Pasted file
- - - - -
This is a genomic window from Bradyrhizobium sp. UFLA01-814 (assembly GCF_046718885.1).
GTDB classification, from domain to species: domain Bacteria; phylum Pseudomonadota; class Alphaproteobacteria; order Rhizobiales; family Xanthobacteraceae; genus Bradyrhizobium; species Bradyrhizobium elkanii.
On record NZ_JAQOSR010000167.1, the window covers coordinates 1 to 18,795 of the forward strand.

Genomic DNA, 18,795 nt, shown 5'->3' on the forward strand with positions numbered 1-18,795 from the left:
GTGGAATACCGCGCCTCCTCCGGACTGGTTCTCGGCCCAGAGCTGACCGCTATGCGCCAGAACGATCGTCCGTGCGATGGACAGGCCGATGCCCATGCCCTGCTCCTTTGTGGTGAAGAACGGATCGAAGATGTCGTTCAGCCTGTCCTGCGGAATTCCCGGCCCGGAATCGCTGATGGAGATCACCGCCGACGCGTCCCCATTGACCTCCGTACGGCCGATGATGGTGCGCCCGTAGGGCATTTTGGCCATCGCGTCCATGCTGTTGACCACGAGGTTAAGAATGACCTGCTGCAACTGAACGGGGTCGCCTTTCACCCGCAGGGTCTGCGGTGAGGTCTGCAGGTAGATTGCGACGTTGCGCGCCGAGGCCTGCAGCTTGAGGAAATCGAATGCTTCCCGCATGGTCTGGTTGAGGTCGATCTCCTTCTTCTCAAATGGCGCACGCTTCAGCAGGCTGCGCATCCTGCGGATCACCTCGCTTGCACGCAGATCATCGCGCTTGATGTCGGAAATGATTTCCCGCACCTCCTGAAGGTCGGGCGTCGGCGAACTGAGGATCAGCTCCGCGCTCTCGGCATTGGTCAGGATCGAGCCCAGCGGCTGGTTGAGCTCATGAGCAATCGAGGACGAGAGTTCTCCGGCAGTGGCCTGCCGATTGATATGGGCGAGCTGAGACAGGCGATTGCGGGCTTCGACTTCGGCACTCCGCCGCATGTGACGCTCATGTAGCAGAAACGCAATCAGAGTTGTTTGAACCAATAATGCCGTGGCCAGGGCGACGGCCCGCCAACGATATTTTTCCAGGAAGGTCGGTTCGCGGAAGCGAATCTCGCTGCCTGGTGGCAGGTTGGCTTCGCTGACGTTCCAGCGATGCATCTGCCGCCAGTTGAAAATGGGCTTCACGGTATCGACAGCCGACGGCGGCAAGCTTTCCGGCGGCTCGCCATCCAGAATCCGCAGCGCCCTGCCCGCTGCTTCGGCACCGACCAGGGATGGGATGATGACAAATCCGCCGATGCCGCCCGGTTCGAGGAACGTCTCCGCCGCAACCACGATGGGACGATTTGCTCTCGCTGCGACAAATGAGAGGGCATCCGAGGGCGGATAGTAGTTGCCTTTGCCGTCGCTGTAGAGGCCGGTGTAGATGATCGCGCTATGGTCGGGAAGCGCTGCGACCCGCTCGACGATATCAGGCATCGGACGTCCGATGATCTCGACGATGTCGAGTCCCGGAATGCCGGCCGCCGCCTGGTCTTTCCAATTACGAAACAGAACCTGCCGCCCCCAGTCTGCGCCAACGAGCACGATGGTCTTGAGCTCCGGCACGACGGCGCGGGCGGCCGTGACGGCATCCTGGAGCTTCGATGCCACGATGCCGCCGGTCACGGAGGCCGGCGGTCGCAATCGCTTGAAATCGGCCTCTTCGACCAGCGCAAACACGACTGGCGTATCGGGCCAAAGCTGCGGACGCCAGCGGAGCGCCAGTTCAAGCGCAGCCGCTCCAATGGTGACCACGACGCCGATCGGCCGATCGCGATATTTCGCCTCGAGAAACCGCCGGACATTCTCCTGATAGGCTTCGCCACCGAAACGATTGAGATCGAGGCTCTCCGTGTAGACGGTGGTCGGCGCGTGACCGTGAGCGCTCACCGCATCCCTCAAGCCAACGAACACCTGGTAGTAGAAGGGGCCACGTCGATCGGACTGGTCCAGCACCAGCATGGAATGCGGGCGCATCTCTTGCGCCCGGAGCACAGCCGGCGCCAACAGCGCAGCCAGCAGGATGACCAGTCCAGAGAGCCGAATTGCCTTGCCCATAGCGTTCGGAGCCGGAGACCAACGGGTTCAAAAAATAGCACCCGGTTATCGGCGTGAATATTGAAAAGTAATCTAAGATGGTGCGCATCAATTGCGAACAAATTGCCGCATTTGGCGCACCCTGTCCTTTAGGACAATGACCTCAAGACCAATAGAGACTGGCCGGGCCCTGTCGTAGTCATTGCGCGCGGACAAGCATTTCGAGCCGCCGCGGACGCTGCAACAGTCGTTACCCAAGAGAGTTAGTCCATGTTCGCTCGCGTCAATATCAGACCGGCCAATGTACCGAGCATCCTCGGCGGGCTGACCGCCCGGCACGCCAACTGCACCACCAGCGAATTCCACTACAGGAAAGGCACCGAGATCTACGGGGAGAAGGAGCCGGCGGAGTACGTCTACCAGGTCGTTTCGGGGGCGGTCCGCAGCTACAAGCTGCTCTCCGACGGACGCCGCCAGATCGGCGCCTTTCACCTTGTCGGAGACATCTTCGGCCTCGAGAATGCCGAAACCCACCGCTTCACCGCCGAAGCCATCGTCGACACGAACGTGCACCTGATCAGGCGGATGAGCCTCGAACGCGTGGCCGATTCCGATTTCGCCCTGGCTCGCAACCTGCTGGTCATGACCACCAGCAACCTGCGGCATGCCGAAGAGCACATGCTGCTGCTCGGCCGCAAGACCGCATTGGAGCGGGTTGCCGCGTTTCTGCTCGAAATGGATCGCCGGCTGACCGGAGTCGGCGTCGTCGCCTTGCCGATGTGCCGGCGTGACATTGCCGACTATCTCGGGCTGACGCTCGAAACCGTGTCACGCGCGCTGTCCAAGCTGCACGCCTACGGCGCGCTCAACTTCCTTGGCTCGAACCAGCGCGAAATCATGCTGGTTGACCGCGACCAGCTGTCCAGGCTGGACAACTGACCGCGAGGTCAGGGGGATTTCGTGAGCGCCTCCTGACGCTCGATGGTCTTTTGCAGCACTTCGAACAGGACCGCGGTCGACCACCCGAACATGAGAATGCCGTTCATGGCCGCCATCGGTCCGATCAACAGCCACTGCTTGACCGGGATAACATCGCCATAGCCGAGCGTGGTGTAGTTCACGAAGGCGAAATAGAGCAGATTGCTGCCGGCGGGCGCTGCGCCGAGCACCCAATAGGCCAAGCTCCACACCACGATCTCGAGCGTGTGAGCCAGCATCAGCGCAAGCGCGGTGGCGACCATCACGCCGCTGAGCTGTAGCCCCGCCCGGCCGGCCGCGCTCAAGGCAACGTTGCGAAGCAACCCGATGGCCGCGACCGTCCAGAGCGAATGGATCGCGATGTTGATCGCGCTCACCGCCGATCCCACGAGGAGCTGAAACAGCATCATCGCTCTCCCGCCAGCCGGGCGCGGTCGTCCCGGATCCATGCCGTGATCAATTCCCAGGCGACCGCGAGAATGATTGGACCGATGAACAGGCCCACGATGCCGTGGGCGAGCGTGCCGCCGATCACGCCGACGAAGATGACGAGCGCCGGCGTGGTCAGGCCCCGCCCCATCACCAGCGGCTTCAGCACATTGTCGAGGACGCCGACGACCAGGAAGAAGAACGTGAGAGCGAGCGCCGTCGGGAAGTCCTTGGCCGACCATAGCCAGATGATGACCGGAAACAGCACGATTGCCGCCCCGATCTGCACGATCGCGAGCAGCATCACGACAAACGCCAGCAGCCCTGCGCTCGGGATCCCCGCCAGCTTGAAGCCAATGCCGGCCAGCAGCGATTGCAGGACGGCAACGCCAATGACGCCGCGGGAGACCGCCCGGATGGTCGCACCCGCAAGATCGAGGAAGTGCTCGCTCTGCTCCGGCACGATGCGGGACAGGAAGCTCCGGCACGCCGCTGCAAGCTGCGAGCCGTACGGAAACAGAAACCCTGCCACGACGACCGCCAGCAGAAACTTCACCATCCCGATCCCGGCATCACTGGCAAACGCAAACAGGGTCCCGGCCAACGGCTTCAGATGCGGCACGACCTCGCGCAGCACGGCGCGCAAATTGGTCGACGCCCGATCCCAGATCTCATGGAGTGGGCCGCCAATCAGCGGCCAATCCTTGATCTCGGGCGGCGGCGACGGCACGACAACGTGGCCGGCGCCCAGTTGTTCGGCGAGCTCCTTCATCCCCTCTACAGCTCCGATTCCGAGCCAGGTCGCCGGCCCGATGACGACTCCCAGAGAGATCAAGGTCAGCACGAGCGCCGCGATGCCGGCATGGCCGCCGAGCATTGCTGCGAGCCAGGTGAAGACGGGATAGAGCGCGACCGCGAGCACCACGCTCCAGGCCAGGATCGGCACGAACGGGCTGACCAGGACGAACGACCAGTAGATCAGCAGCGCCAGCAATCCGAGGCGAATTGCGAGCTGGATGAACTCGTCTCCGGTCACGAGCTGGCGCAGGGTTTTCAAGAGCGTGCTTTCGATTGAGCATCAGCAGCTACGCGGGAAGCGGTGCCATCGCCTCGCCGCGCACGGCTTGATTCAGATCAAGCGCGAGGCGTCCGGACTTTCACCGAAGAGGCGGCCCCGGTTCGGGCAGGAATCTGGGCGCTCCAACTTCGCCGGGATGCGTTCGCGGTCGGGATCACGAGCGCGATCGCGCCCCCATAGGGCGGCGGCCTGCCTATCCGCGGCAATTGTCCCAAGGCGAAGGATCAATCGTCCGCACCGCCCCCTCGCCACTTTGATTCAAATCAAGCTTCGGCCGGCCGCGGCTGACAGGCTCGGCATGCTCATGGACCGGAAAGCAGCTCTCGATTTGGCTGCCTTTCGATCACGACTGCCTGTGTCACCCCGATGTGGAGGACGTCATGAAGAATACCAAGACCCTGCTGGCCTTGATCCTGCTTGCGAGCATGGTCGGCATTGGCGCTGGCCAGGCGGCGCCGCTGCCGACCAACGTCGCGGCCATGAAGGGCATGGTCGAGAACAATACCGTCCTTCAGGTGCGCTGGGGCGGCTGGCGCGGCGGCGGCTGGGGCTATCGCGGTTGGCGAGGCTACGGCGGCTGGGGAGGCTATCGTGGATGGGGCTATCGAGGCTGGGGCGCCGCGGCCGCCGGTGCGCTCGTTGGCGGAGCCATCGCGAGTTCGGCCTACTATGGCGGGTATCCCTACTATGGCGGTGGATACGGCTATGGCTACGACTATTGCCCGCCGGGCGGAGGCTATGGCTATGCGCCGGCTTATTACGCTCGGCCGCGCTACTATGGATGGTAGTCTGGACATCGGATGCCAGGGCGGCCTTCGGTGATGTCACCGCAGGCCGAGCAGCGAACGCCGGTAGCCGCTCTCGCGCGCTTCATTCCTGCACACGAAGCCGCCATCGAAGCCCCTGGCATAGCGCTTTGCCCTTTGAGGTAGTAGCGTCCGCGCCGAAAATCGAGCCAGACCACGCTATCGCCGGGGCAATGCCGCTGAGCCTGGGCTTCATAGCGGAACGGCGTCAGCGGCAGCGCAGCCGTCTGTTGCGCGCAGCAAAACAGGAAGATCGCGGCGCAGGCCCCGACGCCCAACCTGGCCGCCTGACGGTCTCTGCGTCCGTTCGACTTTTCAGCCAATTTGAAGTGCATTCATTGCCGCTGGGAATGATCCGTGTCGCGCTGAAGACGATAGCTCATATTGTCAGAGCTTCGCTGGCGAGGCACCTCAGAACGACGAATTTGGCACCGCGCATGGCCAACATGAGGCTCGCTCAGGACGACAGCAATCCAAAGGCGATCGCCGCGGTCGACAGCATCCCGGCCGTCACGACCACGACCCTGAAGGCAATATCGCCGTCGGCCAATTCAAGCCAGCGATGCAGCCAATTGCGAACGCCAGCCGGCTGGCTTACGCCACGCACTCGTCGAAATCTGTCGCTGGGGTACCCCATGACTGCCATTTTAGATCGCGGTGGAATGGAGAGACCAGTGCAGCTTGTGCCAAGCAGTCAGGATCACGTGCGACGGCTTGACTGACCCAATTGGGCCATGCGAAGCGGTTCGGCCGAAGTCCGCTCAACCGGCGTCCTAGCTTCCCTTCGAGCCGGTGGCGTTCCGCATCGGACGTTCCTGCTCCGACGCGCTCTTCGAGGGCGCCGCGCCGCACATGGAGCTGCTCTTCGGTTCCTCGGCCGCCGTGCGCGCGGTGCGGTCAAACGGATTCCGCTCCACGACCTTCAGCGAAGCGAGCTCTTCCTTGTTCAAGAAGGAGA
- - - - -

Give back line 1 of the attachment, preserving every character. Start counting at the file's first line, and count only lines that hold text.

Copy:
This is a genomic window from Bradyrhizobium sp. UFLA01-814 (assembly GCF_046718885.1).